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Sacrifice (Book)

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SacrificeWritten by Wrath James White

Published by Sinister Grin Press


Wrath James White’s Sacrifice is built around one of the best premises I’ve encountered in recent genre memory. Imagine being “blessed” with the ability to remove a person’s crippling fear and hatred entirely. And, more important to that basis, what would you do with that energy once you’ve siphoned it, and how might that impact you?

This is Delilah’s gift. She’s a voodoo priestess living in a sprawling mansion on the outskirts of Las Vegas, and she’s developed a steady stream of obsessively loyal clientele. When a young college student named April is brought before her, looking to be cured of crippling sexual hang-ups, the two form an instant bond.

The meeting is a success as all of April’s fear and hatred dissipates, leaving the two women to realize they share a mutual affection.

This happens as Vegas is seized by a series of bizarre killings. Detectives Jake Malloy and Mohammed Rafik find themselves working a case involving bloodthirsty animals and murderous children. These guys aren’t well-adjusted individuals, grappling with a genuine mistrust of women and a suffocating marriage, respectively. But they’re determined to close the book on a story that gets weirder with every turn of the page. Unsurprisingly, the bloodshed leads back to Delilah and the cult that happens to worship the deity inside of her.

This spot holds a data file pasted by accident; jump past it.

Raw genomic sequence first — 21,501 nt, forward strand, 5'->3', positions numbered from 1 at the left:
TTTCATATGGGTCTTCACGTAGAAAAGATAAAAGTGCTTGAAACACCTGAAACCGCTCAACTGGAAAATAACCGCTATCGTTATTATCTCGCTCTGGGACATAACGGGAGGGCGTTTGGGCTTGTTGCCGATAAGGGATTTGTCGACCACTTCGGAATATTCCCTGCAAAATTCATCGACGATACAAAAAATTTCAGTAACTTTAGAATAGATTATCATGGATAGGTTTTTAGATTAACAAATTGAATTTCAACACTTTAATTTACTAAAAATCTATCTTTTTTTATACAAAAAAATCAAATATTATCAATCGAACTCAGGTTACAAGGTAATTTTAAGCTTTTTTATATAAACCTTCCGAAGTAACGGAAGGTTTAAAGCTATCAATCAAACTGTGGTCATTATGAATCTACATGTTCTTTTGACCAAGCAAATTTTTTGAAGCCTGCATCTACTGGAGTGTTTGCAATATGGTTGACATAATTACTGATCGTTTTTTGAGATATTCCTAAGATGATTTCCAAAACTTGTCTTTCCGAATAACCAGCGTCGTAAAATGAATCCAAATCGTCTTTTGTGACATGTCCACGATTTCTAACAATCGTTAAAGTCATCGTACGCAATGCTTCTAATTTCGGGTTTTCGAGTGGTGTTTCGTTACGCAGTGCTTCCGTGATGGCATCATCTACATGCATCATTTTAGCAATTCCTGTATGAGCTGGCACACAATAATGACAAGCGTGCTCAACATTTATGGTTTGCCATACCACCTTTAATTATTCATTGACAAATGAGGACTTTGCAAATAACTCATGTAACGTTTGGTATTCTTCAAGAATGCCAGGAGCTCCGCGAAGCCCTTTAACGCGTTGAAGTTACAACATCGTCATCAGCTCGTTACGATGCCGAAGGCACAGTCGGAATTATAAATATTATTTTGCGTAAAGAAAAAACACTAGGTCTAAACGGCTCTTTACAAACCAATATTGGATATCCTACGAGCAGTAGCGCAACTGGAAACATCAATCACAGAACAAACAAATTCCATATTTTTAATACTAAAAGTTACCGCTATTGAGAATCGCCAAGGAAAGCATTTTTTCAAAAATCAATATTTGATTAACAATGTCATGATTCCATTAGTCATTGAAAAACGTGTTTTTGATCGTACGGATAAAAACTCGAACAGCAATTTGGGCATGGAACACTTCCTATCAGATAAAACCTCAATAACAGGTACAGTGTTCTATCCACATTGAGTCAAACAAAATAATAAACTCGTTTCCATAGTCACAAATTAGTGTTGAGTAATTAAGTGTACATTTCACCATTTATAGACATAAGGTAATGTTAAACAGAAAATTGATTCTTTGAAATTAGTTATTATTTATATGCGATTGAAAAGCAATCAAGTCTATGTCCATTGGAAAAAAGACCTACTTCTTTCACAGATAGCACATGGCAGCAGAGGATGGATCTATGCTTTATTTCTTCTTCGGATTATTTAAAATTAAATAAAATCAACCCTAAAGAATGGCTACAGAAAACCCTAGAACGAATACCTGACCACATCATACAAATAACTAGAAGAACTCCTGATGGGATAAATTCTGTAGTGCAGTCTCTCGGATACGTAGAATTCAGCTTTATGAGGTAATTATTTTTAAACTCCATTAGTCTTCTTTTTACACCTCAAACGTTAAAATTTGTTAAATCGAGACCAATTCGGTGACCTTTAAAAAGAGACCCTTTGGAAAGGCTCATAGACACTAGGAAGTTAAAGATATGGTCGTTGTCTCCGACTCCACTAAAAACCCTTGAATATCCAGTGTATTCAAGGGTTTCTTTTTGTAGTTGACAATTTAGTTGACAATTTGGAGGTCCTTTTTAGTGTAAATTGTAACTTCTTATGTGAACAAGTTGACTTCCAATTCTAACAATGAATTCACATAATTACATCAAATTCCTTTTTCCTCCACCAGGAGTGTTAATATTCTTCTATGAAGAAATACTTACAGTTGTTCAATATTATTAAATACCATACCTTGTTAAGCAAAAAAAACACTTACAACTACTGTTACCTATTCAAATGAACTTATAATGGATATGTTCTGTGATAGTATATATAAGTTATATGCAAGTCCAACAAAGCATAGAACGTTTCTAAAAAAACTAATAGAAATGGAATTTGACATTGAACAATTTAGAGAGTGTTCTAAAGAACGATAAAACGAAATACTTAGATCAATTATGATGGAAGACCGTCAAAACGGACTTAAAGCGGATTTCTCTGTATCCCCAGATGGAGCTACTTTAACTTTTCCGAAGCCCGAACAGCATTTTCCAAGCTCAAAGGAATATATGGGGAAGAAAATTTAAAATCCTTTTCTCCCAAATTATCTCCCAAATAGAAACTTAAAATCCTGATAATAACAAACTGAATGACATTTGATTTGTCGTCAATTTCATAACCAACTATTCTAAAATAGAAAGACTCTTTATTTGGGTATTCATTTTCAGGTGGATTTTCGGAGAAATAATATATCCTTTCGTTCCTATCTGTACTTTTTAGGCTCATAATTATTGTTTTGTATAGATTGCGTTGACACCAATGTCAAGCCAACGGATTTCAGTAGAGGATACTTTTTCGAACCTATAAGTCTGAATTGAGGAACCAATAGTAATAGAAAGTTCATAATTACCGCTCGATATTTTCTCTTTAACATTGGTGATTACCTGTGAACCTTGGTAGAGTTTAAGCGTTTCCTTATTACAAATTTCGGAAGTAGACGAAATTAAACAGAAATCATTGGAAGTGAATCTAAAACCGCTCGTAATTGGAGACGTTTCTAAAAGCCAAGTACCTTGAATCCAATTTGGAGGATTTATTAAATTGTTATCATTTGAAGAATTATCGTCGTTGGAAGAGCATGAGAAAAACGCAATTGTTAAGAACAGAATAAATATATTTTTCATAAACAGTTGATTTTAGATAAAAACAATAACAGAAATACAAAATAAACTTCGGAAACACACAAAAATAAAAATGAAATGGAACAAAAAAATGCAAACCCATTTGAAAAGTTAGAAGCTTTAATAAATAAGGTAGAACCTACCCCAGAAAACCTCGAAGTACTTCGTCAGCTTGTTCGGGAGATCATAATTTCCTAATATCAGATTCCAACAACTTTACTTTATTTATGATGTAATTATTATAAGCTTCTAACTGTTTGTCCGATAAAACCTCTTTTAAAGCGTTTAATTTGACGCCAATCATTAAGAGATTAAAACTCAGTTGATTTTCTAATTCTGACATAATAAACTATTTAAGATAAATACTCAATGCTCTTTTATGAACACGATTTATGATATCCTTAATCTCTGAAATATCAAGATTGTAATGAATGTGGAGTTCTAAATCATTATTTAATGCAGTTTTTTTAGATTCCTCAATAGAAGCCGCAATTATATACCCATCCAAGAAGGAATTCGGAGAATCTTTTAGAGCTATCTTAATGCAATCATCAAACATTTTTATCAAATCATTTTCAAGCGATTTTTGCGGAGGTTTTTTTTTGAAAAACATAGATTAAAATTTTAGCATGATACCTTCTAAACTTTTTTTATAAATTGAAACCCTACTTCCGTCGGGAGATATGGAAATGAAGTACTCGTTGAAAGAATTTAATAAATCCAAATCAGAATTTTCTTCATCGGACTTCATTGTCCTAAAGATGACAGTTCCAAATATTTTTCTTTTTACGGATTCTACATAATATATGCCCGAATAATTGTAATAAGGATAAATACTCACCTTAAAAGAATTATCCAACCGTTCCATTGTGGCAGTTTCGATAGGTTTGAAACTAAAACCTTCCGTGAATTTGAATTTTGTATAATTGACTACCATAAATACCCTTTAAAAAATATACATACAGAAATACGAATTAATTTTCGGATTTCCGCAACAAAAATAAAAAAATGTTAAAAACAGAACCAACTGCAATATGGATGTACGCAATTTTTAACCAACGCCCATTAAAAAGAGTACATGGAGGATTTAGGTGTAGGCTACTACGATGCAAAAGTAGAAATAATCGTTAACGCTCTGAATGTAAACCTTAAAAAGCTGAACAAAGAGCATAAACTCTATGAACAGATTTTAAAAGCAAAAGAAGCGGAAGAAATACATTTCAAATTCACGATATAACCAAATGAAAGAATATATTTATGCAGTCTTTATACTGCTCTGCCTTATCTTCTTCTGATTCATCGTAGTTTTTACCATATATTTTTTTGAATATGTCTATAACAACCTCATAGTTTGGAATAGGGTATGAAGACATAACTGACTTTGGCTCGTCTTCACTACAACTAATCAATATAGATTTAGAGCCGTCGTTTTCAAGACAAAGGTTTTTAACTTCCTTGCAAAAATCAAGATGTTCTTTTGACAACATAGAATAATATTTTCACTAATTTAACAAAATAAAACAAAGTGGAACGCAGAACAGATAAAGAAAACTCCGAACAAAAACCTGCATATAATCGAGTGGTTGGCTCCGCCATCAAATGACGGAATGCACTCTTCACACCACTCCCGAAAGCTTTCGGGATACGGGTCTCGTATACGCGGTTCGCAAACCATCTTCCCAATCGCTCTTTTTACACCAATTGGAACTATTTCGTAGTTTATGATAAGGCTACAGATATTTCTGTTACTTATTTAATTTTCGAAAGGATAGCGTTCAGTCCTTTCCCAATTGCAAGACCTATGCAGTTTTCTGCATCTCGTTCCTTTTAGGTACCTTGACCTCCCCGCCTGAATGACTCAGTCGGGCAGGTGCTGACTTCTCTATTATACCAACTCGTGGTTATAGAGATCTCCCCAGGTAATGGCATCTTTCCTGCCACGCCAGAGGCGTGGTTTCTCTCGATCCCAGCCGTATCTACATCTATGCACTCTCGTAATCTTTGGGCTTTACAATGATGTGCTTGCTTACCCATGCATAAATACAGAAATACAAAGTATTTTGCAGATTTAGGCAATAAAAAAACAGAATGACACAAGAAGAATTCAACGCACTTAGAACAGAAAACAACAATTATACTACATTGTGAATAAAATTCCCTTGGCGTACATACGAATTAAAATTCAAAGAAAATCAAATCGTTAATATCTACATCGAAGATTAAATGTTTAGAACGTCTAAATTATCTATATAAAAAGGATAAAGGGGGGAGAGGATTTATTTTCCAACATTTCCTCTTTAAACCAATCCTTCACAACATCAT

Perhaps it sounds as though I’m being spoiler-y, but I haven’t revealed anything beyond the halfway point. Sacrifice is well written and faster paced, a semi-sequel to White’s 2009 novel The Resurrectionist (review). It offers a self-contained story with just a handful of fleeting references to its predecessor (even the main characters are different). No worries if you haven’t read the first because Sacrifice is a genuine page-turner on its own. With it White spins an interesting yarn of supernatural horror while using the material to explore the grim realities of the human condition.

That’s the real horror of the book. The animal attacks are fun, and some of the killer kid carnage more than fulfills any gore requisites, but it’s the psychological component that really burrows beneath the skin. Once it’s revealed precisely what Delilah does with the venomous energy she extracts, the story becomes a nihilistic critique of our species. White’s villains are well defined, and the relationship between Delilah and April is unexpectedly involving. This certainly isn’t a love story, but it’s a subplot that gives the novel a surprising sweet side—a welcome contrast to the bleak narrative. And the heroes may be good people, but they’re conflicted as well, struggling to keep their lives together while the world around them falls apart.

Sacrifice may not grip you from word one. Many books don’t. But not every book sneaks up on you, and that’s where this one shines. I devoured the second half of this in one sitting because I suddenly realized how invested I was in the material. When it was over, I realized that I would’ve been happy for it to keep going. And I can’t think of a better recommendation than that. This is a horror story that truly delivers.

4 out of 5

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Box of Dread May 2015

Box of Dread
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Matt Serafini

Author (Under the Blade, Feral), slasher movie enthusiast, N7 Operative. Plays games, watches movies, reads books. Occasionally writes about them.